Texas Senate Passes Legislation to End Social Promotion in Public Schools
AUSTIN - The Senate unanimously passed the Committee Substitute for Senate Bill (CSSB) 1, the legislation ending social promotion. The bill is designed to reduce the number of children promoted even though they fail the Texas Assessment of Academic Skills (TAAS) test. Senators adopted three floor amendments, including one by Dallas Senator Royce West which requires the Texas Commissioner of Education to certify that schools have sufficient funding for the program. The state must provide funding for programs laid out in the bill or schools will not be required to implement them.
Bill sponsor and Education Committee Chair Teel Bivins of Amarillo stated, "These are the children that have consistently not been addressed and with the passage of this legislation we're sending a message, as Governor Bush said, that every child can succeed in Texas."
The bill would begin with the kindergarten class entering school in the fall of 1999. A grade placement committee composed of the child's parent, teacher and principal can override a decision to hold a student back based on the TAAS test. Bivins said that a method of local control is important so the people who know the child best can make the final decision about their future.
Senator Eliot Shapleigh of El Paso voiced concerns about bilingual education because for the first time in Texas history the incoming class is 42% Hispanic. Bivins agreed and said if this bill did not address the issues, they would be handled later in the session, "A big part of that training and intensive remediation has to be bilingual based because as you know, as you said, the face of our public school population is changing in Texas and we have to acknowledge this."
Many senators praised Bivins for his work on the legislation. Lt. Governor Rick Perry praised the success of bipartisanship in passing CSSB 1, "These Senators have shown that a very bipartisan mood is in the Texas Senate."
This morning the Senate Finance Committee passed emergency appropriations legislation which included funding for programs laid out in CSSB 1. Senate Bill (SB) 472 allotted $18 million to train kindergarten teachers to identify and solve reading difficulties early in a student's education. The committee also passed SB 148, sponsored by Troy Fraser of Horseshoe Bay, exempting small businesses from the corporate franchise tax.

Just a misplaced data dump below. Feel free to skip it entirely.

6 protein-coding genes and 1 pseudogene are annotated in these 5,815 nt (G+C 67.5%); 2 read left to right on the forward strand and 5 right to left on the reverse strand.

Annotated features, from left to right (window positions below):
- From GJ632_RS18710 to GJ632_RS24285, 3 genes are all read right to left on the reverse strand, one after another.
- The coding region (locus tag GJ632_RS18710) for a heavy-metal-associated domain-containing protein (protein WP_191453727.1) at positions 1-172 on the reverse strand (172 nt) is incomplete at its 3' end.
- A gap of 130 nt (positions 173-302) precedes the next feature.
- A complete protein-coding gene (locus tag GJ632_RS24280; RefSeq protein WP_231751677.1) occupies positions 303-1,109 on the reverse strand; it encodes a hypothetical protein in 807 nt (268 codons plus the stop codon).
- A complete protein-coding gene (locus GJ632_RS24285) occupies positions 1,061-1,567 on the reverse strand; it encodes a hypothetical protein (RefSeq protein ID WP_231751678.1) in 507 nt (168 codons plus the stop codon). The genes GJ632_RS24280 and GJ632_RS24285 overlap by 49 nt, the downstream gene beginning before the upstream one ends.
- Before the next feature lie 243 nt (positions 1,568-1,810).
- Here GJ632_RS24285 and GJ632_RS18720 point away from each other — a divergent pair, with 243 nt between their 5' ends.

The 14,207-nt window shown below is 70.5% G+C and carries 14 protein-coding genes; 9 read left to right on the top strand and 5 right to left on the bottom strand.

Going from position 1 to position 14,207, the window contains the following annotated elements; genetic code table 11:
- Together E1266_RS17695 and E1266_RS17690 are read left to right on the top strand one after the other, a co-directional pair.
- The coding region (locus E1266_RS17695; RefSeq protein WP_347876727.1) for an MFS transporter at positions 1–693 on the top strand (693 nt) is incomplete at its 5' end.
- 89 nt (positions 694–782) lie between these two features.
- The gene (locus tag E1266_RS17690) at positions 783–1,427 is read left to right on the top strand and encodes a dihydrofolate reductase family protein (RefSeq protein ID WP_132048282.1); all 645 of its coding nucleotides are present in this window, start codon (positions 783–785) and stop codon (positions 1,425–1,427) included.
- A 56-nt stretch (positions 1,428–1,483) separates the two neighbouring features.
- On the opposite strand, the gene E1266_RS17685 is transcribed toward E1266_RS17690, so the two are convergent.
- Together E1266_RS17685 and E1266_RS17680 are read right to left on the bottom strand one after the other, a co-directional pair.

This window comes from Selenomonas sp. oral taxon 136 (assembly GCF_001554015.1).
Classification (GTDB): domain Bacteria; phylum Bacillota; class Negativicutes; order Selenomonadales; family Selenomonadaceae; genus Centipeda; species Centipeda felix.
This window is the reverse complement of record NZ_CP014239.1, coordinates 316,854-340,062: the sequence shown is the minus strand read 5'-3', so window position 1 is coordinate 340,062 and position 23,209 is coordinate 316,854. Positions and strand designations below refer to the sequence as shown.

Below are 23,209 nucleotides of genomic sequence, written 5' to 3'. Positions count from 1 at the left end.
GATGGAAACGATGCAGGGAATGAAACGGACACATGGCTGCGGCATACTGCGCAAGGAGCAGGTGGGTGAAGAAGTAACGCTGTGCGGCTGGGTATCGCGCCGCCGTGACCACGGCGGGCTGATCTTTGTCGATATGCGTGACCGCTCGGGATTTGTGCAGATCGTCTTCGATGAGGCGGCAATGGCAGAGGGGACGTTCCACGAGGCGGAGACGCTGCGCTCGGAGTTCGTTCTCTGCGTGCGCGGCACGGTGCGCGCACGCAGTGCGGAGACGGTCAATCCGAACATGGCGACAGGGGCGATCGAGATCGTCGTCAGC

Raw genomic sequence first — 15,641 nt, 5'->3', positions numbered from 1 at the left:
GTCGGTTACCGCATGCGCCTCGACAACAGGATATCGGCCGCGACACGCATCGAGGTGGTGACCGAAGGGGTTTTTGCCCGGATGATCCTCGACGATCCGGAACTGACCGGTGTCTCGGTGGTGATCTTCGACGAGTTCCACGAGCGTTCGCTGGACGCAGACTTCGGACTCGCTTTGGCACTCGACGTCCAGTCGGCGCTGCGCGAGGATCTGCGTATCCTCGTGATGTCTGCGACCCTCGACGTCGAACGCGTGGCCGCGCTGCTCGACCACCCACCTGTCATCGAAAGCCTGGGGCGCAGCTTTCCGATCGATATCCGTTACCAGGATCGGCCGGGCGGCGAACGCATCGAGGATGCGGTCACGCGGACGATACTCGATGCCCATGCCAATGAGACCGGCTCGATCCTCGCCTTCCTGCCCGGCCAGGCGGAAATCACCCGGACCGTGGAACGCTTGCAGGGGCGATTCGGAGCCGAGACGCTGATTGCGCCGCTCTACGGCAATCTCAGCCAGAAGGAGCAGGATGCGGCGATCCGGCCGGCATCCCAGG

Senators Mike Moncrief of Fort Worth and Bill Ratliff of Mount Pleasant held a press conference today to discuss the takeover of Sensitive Care nursing home facilities, after accusations of medicare fraud, the federal government cut off funding for Sensitive Care. The Texas Department of Human Services stepped in to operate the facilities. Nursing homes in Fort Worth and Richland Hills have closed.
Moncrief and Ratliff said they are angry the State of Texas is left to clean up the problem and take responsibility for nursing home residents without federal funds or assistance. "As a taxpayer it makes my head turn. As an elected official it makes my blood boil," said Moncrief.
Moncrief filed SB 597, raising the amount of the nursing and convalescent home trust funds from $5 million to $10 million to handle crisis situations in the future.
The Senate will reconvene Monday, February 22, at 1:30 p.m.
- 2/22/99, Monday - Finance Committee Public Hearing at 8:00 a.m. in the Capitol Extension, room E1.036
- 2/22/99, Monday - Veteran Affairs and Military Installations Public Hearing at 11:00 a.m. in 2E.20/Lt. Gov. Cmte. Rm.
- 2/22/99, Monday - Subcommittee on Higher Education Public Hearing at 3:30 p.m. in 2E.20/Lt. Gov. Cmte. Rm.
- 2/23/99, Tuesday - Finance Committee Public Hearing at 8:00 a.m. in the Capitol Extension, room E1.036
- 2/23/99, Tuesday - Natural Resources Committee Public Hearing at 2:00 p.m. in the Sente Chamber
- 2/24/99, Wednesday - Finance Committee Public Hearing at 8:00 a.m. in the Capitol Extension, room E1.036